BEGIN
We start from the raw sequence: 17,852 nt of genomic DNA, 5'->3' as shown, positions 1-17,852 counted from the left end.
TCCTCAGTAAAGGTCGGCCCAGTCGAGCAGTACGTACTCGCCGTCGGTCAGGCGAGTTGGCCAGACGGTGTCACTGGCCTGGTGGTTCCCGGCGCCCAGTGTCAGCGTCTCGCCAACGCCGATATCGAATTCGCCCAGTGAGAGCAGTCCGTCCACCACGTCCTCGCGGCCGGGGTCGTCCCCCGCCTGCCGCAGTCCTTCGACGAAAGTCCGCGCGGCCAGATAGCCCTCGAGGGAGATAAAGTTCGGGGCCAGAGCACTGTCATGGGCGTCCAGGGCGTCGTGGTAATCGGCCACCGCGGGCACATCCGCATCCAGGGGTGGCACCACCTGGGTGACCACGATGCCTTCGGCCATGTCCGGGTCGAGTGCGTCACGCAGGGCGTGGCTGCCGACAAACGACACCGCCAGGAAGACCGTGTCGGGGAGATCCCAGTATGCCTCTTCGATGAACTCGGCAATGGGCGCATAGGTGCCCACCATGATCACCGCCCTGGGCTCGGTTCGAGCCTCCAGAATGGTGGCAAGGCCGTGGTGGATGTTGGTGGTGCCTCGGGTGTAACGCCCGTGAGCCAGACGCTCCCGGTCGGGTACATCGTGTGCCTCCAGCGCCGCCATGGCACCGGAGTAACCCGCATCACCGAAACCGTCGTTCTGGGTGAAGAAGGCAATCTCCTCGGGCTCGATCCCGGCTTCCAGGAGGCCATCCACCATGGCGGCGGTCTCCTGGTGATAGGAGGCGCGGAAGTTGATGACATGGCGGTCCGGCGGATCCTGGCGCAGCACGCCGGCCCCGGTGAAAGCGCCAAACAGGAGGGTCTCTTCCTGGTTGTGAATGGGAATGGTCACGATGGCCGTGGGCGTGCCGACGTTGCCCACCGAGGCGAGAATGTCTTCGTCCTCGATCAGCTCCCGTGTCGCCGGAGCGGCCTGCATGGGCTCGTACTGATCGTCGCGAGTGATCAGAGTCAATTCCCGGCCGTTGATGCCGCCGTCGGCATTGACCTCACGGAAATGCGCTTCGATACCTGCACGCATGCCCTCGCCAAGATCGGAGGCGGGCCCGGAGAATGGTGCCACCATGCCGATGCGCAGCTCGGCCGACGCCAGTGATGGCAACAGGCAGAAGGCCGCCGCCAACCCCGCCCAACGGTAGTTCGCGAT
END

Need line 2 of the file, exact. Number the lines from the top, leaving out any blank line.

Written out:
TCCTCAGTAAAGGTCGGCCCAGTCGAGCAGTACGTACTCGCCGTCGGTCAGGCGAGTTGGCCAGACGGTGTCACTGGCCTGGTGGTTCCCGGCGCCCAGTGTCAGCGTCTCGCCAACGCCGATATCGAATTCGCCCAGTGAGAGCAGTCCGTCCACCACGTCCTCGCGGCCGGGGTCGTCCCCCGCCTGCCGCAGTCCTTCGACGAAAGTCCGCGCGGCCAGATAGCCCTCGAGGGAGATAAAGTTCGGGGCCAGAGCACTGTCATGGGCGTCCAGGGCGTCGTGGTAATCGGCCACCGCGGGCACATCCGCATCCAGGGGTGGCACCACCTGGGTGACCACGATGCCTTCGGCCATGTCCGGGTCGAGTGCGTCACGCAGGGCGTGGCTGCCGACAAACGACACCGCCAGGAAGACCGTGTCGGGGAGATCCCAGTATGCCTCTTCGATGAACTCGGCAATGGGCGCATAGGTGCCCACCATGATCACCGCCCTGGGCTCGGTTCGAGCCTCCAGAATGGTGGCAAGGCCGTGGTGGATGTTGGTGGTGCCTCGGGTGTAACGCCCGTGAGCCAGACGCTCCCGGTCGGGTACATCGTGTGCCTCCAGCGCCGCCATGGCACCGGAGTAACCCGCATCACCGAAACCGTCGTTCTGGGTGAAGAAGGCAATCTCCTCGGGCTCGATCCCGGCTTCCAGGAGGCCATCCACCATGGCGGCGGTCTCCTGGTGATAGGAGGCGCGGAAGTTGATGACATGGCGGTCCGGCGGATCCTGGCGCAGCACGCCGGCCCCGGTGAAAGCGCCAAACAGGAGGGTCTCTTCCTGGTTGTGAATGGGAATGGTCACGATGGCCGTGGGCGTGCCGACGTTGCCCACCGAGGCGAGAATGTCTTCGTCCTCGATCAGCTCCCGTGTCGCCGGAGCGGCCTGCATGGGCTCGTACTGATCGTCGCGAGTGATCAGAGTCAATTCCCGGCCGTTGATGCCGCCGTCGGCATTGACCTCACGGAAATGCGCTTCGATACCTGCACGCATGCCCTCGCCAAGATCGGAGGCGGGCCCGGAGAATGGTGCCACCATGCCGATGCGCAGCTCGGCCGACGCCAGTGATGGCAACAGGCAGAAGGCCGCCGCCAACCCCGCCCAACGGTAGTTCGCGAT